Unlike many factors that affect the development of weed resistance to herbicides (Stoltenberg 2004), herbicide selection intensity and can be directly affected by the grower. Herbicide selection intensity is determined by herbicide efficacy, persistence, and frequency of application (Gressel and Segel 1990). The greater the number of susceptible weeds that are exposed to a herbicide and killed, the greater the selection intensity upon that weed population. Reduced herbicide selection intensity will reduce the probability of resistance development and prolong the usefulness of a herbicide mode of action. However, it is essential to balance the benefits of responsible herbicide stewardship with the need to maintain satisfactory levels of weed management. One rationale for adopting an integrated approach to weed management is to reduce herbicide selection intensity on our weed populations.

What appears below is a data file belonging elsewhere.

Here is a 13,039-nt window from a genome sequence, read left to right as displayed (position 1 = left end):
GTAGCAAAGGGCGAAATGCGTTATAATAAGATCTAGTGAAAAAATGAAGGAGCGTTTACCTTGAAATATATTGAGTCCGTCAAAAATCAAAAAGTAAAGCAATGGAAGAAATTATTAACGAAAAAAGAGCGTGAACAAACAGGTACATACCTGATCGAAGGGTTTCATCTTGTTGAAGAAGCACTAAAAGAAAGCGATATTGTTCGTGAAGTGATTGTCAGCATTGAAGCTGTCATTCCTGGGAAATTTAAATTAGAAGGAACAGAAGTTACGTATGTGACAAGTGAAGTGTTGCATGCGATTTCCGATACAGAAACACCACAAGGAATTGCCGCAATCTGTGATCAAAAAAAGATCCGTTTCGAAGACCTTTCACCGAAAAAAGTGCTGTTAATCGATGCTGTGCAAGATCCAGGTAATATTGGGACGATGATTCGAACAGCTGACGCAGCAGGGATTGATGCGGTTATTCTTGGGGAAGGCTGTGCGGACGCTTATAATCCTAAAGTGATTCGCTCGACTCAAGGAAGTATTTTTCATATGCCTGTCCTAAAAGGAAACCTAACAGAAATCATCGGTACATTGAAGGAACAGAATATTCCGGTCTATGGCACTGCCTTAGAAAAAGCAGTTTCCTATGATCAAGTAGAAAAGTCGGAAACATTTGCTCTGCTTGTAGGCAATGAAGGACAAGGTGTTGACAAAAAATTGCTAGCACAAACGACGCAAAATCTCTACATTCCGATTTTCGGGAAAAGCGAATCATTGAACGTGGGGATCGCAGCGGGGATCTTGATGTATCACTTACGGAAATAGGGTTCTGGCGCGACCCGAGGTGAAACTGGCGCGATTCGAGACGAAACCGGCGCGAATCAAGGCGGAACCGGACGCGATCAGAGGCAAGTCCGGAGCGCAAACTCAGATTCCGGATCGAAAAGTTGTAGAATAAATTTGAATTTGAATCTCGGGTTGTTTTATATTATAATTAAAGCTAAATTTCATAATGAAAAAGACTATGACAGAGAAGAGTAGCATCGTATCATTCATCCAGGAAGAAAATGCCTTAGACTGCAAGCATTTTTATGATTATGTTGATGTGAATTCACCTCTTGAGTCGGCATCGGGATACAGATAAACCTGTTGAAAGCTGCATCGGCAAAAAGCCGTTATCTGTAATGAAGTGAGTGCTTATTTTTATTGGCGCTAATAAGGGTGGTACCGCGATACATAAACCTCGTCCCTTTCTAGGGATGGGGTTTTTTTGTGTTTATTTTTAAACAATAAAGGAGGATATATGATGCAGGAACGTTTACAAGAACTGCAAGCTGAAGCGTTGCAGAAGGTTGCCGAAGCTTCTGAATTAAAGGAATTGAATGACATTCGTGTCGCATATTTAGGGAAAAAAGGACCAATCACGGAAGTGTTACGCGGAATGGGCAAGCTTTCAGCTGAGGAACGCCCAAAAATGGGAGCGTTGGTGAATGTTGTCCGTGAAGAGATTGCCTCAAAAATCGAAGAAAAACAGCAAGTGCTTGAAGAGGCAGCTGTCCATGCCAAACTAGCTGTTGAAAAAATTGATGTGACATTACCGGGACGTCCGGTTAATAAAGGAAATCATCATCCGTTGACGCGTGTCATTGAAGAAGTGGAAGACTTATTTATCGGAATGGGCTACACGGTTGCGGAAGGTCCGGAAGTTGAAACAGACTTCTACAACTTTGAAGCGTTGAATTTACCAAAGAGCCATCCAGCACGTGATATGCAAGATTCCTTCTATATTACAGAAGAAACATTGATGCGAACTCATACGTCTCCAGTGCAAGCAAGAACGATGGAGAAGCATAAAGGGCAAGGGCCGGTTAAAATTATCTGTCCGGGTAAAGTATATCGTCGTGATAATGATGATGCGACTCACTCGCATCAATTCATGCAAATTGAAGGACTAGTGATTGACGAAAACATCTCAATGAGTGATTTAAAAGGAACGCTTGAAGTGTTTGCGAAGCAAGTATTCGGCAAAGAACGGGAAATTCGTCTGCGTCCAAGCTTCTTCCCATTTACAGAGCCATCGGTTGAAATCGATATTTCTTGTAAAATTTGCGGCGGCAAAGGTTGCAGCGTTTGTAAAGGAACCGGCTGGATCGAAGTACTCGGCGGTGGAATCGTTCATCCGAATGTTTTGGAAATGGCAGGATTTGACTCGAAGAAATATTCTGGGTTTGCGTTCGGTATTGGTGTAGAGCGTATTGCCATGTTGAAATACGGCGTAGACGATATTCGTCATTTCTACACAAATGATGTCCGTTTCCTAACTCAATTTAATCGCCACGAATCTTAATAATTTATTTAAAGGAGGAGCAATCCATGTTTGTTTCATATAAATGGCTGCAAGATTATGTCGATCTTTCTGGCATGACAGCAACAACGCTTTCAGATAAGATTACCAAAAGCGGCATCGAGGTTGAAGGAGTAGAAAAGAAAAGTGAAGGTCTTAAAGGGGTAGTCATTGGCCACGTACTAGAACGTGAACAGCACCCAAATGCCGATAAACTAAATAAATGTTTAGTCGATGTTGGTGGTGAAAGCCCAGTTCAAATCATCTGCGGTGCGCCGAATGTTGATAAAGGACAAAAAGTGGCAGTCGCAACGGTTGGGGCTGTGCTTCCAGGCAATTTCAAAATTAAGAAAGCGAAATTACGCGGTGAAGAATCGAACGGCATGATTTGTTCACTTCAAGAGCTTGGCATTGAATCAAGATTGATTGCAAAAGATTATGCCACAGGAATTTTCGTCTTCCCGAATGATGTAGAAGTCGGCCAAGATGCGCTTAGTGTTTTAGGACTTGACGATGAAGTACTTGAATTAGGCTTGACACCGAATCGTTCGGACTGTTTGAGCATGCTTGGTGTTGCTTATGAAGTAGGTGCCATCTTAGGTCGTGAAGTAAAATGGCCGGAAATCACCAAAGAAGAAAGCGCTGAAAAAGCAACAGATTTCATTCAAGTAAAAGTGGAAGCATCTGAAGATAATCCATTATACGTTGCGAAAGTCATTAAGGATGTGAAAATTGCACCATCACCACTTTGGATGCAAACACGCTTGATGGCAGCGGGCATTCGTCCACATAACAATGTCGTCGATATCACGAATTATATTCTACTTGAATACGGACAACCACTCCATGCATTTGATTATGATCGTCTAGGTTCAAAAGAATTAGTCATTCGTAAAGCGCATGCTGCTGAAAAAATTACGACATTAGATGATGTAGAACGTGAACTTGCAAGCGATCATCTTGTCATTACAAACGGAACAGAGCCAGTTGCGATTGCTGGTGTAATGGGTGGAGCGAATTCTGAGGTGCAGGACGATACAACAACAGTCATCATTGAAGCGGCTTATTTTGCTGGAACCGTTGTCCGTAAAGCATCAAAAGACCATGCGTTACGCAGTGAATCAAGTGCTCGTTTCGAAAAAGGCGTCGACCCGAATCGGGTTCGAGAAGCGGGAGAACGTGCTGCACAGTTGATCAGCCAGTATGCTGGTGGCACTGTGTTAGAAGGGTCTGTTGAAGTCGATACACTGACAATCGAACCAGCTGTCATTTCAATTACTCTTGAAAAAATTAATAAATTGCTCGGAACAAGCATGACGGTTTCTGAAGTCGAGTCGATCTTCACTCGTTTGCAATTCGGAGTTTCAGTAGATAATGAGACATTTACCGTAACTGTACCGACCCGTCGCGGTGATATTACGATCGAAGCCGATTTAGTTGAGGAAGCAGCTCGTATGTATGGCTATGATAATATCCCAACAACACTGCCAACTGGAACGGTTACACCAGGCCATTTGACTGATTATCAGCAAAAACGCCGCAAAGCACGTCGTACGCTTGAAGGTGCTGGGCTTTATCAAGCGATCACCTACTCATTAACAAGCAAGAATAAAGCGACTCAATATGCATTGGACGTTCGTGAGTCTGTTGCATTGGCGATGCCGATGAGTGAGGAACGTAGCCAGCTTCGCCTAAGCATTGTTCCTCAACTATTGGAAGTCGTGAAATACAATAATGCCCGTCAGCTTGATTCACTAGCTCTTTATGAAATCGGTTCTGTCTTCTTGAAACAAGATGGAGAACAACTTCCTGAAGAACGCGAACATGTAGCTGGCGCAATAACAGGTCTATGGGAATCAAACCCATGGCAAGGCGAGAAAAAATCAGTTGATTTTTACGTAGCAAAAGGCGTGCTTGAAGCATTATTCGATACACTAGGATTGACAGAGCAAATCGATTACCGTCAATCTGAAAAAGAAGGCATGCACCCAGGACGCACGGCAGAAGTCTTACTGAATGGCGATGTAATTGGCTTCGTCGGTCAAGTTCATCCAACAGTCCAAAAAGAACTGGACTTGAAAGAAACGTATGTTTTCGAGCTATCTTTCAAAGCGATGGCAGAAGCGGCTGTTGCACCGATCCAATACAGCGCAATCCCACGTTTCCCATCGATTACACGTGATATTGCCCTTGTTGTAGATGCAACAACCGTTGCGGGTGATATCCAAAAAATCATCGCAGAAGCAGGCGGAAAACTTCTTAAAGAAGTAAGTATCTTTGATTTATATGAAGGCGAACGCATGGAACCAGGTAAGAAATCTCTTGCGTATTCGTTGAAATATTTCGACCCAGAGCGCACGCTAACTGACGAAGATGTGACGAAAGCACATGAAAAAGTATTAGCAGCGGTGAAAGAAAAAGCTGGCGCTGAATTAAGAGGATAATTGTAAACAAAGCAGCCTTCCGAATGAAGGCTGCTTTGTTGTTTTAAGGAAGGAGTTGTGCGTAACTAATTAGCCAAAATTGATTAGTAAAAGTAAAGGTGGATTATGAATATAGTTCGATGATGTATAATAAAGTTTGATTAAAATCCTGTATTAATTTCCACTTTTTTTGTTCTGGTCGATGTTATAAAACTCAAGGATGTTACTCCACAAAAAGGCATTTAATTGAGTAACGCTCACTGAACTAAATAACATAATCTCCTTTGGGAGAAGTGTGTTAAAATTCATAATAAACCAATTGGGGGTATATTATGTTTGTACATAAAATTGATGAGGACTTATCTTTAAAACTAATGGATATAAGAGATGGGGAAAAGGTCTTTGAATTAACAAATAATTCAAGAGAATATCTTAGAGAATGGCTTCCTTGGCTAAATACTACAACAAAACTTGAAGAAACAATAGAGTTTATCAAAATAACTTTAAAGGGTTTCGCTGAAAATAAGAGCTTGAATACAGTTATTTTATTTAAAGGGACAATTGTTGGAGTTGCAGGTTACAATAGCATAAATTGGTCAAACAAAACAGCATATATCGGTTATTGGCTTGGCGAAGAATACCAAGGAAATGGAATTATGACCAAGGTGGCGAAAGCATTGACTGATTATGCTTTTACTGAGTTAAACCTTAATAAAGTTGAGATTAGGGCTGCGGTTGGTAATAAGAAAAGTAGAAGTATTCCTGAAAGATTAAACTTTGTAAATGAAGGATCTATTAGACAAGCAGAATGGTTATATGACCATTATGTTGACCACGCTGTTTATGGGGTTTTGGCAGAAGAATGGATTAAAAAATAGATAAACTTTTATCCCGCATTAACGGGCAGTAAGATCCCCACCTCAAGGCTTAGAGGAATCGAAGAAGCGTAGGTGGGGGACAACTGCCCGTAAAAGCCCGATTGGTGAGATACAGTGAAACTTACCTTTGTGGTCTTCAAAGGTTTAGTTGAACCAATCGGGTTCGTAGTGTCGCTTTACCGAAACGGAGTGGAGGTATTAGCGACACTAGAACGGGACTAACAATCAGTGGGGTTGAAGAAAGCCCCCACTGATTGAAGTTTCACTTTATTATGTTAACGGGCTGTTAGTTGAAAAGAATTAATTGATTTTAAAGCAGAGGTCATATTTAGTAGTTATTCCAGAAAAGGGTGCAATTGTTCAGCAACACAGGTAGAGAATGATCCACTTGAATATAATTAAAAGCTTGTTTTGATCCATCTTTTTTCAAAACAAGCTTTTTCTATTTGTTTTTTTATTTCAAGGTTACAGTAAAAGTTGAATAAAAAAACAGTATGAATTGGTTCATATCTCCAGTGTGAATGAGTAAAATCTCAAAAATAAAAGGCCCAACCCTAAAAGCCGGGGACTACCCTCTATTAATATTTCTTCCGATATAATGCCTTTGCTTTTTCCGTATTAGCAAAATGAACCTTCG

Although the integration of weed management practices is recommended to reduce the potential for weed resistance to glyphosate (Boerboom and Owen 2006), research to quantify the effectiveness of such integration under field conditions is limited. To address this information need, field data from a long-term experiment (Stoltenberg and Jeschke 2007) at the University of Wisconsin Arlington Agricultural Research Station was analyzed to determine the probability (or likelihood) of occurrence of giant foxtail (Setaria faberi), redroot pigweed (Amaranthus retroflexus), common lambsquarters (Chenopodium album), velvetleaf (Abutilon theophrasti), and giant ragweed (Ambrosia trifida) resistance to glyphosate as affected by crop sequence, tillage system, and intensity of glyphosate use. The goal was to provide a quantitative assessment of the effectiveness of integrated weed management practices to reduce the risk of selection for resistance to glyphosate among some of our most common weed species.